Bad Calls In Short-Handed Poker Play
Tuesday, 8. December 2009

Each poker derivation enjoys its own strategies and approaches. Moreover, within each different derivation there are different strategies employed at different Limits as well as different table sizes.

It’s rather surprising, but many sufficiently skilled players do fall apart in short-handed play. It’s almost as if they are unable to adjust their strategy to playing with fewer people and more frequent blinds. The following are some common mistakes that you’d do well to avoid when playing at short-handed games.

Playing Dog in the Manger
It’s natural to think that the blinds you have posted are your money (for they are). It is also natural to try to defend your blinds. After all, the faster turnaround means you’re soon going to be short-stacked if you don’t try to defend your blind bets. However, it’s not natural to defend your blinds to the exclusion of common sense.

Let’s say you’re the big blind and your hole cards are 72, offsuit. Much as you would like to defend the blinds you have posted, it’s probably a lost cause with such cards. If you persist in defending your blinds, you may lose more than your blind bet. Defending your blinds is bound to cost you extra bets for you would have to raise and re-raise to try and scare other players off.

Strategists know there’s a time to take a stand and time to pack up and wait for the next opportunity. There is no rule in poker that says you have to defend blindly – so use your head. You can’t get out of placing a bet because you’re in the blind position; but you don’t need to become a victim of your ill-advised doggedness.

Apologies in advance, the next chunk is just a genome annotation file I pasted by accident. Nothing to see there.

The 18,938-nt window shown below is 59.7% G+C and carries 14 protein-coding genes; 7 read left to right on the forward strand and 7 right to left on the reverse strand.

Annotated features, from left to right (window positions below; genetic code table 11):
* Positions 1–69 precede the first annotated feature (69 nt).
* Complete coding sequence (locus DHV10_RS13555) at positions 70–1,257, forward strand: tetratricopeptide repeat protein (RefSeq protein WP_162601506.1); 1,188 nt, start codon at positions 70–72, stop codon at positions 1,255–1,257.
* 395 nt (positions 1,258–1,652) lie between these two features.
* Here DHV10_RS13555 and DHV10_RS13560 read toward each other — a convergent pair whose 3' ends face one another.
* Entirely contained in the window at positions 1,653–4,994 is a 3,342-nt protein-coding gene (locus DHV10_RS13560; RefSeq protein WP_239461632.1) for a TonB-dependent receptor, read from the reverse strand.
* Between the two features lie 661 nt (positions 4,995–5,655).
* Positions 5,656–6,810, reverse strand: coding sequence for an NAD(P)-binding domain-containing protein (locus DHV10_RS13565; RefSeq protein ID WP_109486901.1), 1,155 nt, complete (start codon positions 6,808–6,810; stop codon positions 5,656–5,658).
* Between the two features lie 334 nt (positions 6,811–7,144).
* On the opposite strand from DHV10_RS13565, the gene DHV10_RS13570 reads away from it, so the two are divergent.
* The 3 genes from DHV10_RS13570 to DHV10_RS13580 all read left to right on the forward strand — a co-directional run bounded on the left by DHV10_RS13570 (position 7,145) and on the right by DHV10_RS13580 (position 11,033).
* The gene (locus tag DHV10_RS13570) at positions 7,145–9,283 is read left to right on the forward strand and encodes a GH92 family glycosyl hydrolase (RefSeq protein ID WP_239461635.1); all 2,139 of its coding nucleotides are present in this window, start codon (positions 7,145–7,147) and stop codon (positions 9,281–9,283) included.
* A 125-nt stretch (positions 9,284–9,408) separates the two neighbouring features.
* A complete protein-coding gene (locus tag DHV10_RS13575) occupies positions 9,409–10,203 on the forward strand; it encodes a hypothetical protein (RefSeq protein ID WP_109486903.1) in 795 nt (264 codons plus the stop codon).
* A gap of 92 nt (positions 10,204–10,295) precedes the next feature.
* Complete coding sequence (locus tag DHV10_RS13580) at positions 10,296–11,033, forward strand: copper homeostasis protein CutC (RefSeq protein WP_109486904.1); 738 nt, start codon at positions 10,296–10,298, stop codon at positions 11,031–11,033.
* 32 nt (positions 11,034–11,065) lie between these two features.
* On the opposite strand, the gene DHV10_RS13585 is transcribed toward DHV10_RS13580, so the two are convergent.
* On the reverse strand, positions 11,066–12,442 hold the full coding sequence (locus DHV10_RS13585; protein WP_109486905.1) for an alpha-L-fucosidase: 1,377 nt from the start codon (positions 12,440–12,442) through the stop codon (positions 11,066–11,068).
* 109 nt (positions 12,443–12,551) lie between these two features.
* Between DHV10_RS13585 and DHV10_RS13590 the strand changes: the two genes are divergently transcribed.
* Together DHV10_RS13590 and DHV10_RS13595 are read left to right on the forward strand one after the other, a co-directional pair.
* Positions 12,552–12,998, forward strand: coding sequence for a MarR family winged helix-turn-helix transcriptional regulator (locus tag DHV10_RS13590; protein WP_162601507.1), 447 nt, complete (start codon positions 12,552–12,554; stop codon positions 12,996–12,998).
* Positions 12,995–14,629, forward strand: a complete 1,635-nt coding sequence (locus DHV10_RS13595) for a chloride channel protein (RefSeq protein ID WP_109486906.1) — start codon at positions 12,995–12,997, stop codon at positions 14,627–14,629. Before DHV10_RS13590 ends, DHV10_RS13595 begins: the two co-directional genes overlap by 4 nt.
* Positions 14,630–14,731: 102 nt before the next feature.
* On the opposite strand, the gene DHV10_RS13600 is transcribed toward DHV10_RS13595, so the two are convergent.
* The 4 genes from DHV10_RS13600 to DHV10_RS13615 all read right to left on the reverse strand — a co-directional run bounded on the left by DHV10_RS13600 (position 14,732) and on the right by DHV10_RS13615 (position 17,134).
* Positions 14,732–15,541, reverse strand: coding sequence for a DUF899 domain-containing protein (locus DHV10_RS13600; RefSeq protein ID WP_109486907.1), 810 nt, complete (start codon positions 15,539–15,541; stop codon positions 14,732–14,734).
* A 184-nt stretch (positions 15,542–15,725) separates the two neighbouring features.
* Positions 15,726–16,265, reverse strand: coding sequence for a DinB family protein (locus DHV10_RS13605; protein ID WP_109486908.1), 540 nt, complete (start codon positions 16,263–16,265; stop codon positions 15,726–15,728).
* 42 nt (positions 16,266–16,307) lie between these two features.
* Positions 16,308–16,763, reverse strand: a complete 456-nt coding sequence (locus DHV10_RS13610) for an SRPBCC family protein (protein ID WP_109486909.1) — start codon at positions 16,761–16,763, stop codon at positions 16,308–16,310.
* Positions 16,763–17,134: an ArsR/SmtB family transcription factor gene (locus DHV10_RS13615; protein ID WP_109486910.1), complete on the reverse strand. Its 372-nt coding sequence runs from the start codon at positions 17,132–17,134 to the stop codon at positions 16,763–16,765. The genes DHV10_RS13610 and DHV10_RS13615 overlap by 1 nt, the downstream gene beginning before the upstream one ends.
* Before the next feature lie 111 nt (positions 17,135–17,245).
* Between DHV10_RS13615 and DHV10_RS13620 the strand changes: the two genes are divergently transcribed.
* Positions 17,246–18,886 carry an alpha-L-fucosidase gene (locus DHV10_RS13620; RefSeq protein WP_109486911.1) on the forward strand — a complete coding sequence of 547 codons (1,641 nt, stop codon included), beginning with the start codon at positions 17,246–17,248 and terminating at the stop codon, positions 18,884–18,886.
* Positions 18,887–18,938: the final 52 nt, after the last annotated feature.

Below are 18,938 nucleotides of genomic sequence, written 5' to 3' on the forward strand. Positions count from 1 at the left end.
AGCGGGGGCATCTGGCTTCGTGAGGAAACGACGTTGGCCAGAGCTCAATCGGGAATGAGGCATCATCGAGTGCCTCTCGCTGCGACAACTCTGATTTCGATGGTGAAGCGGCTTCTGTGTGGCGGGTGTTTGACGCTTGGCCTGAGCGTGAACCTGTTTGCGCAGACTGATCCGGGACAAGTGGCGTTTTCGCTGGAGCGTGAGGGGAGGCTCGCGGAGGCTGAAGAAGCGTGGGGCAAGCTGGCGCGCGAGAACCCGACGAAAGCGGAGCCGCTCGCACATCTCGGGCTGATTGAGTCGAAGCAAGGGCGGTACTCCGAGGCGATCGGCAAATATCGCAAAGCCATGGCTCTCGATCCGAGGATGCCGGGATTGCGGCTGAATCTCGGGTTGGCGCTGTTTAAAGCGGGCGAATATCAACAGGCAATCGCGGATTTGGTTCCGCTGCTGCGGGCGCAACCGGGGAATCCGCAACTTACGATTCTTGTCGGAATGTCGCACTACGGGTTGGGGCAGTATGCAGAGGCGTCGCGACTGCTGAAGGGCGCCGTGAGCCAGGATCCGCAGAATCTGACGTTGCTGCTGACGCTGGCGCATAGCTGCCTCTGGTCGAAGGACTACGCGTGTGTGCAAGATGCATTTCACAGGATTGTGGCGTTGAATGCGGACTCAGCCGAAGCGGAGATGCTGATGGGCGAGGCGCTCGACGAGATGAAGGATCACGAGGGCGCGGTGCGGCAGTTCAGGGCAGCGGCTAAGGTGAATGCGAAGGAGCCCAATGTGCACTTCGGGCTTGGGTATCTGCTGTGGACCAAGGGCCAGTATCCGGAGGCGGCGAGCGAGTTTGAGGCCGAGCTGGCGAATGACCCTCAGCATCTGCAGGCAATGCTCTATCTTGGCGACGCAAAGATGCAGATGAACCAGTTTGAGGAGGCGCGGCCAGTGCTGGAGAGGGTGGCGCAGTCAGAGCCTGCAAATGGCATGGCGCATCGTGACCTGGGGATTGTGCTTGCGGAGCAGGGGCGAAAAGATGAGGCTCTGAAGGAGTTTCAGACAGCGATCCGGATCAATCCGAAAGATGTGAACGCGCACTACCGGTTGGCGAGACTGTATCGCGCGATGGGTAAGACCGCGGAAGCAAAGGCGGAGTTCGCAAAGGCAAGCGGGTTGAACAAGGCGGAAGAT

Playing Suited Connectors
Playing suited connectors is fine in a regular game, if you’re the button, or if you’re the blind. However, if you’re out of position and holding small suited connectors in short-handed game, the best option for you would be to fold rather than hope that the cards will go your way.

Slowplaying a Big Pair from a Late Position
You’ve got the button and were handed a pair of pocket aces. The correct play here will be to raise and steal the blinds – but you simply call, trying to look innocent and hoping that the pot will increase on the flop, turn and river.

This might work if the game is full; short-handed, however, such a move will be a signal that you’ve got a good hand and that the others better be wary. Attrition is the name of the game in poker, especially tournament play - keep in mind that a short-handed game means the remaining players are good enough to have survived; they would be good enough to know that limping when you’re on the button may well mean that you’ve got high cards in your pocket – and they’ll avoid playing unless they’re on tilt and feeling suicidal.

The best move would be to go ahead and steal the blinds. This may not be as emotionally satisfying but the end result is the same; you still get the chips.

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